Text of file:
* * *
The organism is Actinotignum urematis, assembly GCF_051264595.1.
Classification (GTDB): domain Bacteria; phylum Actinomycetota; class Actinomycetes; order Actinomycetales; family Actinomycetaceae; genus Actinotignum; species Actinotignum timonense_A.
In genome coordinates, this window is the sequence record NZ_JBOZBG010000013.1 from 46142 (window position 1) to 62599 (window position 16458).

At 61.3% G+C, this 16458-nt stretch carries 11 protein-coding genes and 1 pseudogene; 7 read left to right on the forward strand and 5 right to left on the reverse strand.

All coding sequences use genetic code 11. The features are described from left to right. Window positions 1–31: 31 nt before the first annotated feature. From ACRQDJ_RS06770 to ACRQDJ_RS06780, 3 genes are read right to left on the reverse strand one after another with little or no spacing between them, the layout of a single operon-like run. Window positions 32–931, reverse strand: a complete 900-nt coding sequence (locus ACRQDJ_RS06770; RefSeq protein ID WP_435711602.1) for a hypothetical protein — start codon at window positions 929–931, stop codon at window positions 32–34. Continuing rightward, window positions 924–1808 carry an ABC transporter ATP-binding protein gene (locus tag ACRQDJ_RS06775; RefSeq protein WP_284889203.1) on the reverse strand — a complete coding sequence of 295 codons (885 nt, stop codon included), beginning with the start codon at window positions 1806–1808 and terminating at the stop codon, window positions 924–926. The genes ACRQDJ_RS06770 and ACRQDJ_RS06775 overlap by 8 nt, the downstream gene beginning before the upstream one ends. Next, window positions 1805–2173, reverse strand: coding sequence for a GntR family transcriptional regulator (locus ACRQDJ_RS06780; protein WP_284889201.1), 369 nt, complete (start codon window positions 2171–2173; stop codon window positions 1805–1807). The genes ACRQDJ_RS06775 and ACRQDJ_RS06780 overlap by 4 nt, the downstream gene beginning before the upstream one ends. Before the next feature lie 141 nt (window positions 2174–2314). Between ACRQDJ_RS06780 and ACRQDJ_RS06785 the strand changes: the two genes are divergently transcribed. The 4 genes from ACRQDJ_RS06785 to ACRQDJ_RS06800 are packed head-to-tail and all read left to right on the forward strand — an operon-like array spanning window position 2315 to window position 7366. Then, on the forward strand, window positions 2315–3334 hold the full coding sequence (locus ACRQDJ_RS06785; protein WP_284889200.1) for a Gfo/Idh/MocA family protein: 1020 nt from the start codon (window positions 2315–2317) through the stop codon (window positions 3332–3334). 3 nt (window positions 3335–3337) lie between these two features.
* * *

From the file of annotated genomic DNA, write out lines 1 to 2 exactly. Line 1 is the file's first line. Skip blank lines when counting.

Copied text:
The organism is Actinotignum urematis, assembly GCF_051264595.1.
Classification (GTDB): domain Bacteria; phylum Actinomycetota; class Actinomycetes; order Actinomycetales; family Actinomycetaceae; genus Actinotignum; species Actinotignum timonense_A.